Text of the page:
Two studies from Cornell University in the United States have reported that resident-on-resident aggression is widespread and problematic.
According to one of the papers, close ten per cent of nursing home residents report experiencing aggression from another resident.
The studies identified 35 different types of physical and verbal abuse between residents at a large, urban nursing home.
The most common form of aggression was screaming, followed by acts of physical violence, such as pushing, punching and fighting.
Related research found that 2.4 per cent of residents reported personally experiencing physical aggression from another resident, while 7.3 per cent reported experiencing verbal aggression in a two-week period.
Most respondents rated the events as moderately or extremely disruptive to daily activities.
“Given that nursing homes are environments where people live close together, and many residents have lowered inhibitions because of dementia, such incidents are not surprising,” said Karl Pillemer, director of the Cornell Institute for Translational Research.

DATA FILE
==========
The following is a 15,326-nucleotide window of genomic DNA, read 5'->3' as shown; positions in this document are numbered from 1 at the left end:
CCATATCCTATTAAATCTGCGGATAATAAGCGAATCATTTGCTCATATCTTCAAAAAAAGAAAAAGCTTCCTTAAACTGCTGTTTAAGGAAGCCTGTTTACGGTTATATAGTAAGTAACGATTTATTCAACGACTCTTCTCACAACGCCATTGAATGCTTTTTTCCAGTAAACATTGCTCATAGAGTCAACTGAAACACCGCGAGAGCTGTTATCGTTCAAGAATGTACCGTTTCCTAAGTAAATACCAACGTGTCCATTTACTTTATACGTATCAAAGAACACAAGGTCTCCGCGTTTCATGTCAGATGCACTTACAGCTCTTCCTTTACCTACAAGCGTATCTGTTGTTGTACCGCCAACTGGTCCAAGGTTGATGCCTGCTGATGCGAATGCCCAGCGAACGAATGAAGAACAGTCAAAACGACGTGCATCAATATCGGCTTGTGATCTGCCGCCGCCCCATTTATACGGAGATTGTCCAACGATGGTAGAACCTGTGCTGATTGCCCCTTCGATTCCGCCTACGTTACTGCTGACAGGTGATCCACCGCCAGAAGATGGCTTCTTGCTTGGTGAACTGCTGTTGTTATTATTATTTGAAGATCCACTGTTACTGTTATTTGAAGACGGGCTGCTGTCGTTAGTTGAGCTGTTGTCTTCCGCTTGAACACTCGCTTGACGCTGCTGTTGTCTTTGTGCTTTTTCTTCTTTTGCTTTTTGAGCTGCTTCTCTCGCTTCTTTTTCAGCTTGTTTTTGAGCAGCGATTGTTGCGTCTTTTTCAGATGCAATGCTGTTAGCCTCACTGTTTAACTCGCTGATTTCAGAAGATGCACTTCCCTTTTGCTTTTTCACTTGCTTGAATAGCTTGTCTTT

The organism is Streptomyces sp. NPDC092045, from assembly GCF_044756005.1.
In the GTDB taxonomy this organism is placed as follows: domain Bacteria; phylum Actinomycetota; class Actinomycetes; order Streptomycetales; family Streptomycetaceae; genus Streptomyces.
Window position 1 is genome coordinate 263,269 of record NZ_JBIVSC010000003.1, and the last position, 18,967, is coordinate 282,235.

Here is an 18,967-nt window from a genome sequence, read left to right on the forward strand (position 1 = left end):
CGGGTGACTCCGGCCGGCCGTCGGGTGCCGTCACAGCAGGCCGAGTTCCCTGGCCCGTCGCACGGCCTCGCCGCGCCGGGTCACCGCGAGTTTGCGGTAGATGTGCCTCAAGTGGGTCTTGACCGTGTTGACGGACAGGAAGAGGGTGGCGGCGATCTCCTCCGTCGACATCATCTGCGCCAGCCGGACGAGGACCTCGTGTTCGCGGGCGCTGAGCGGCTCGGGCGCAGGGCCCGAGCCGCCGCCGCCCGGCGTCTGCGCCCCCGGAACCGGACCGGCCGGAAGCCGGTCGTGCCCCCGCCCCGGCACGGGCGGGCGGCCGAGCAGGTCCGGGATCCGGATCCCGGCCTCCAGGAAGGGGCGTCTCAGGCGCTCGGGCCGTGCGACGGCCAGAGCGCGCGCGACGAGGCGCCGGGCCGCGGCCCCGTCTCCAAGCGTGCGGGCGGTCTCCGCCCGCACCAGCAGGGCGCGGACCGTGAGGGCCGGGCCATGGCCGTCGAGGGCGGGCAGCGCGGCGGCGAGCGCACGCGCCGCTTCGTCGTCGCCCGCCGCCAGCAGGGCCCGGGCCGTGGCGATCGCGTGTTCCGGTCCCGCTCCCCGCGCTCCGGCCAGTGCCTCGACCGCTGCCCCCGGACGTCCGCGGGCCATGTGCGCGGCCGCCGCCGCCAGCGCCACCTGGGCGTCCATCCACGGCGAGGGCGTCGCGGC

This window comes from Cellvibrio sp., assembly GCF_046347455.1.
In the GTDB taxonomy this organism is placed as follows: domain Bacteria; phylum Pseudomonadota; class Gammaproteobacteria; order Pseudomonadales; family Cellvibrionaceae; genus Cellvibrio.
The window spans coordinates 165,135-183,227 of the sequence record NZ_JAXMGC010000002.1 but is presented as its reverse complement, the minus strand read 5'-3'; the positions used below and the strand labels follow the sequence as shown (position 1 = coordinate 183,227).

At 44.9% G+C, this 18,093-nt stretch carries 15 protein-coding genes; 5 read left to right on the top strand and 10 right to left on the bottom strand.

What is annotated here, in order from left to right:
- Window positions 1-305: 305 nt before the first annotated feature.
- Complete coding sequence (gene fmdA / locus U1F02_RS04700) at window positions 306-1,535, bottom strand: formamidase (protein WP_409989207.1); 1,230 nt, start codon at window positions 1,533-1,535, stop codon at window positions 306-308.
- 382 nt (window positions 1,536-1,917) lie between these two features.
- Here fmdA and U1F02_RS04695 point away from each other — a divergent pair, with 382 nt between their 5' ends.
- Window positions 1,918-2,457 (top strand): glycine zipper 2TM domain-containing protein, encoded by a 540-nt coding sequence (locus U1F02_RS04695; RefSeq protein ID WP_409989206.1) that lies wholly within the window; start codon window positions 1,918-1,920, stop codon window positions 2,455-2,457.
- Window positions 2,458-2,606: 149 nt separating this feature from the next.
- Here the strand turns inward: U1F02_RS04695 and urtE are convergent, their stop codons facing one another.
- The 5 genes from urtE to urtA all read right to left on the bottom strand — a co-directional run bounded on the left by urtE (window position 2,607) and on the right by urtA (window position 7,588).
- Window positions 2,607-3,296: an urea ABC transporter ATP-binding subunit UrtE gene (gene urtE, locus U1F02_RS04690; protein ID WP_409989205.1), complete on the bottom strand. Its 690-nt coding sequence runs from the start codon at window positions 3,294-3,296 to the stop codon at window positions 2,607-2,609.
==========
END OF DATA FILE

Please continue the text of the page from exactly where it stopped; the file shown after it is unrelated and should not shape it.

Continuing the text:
“Because of the nature of nursing home life, it is impossible to eliminate these abusive behaviors entirely, but we need better scientific evidence about what works to prevent this problem.”
In another study, 12 nurse-observers identified 30 episodes of resident-to-resident aggression in an eight hour shift. Seventeen of the incidents involved physical violence.
According to the literature, victims are more likely to be male, have behavioral problems like wandering and be cognitively impaired.
The researchers have called for more research in the area.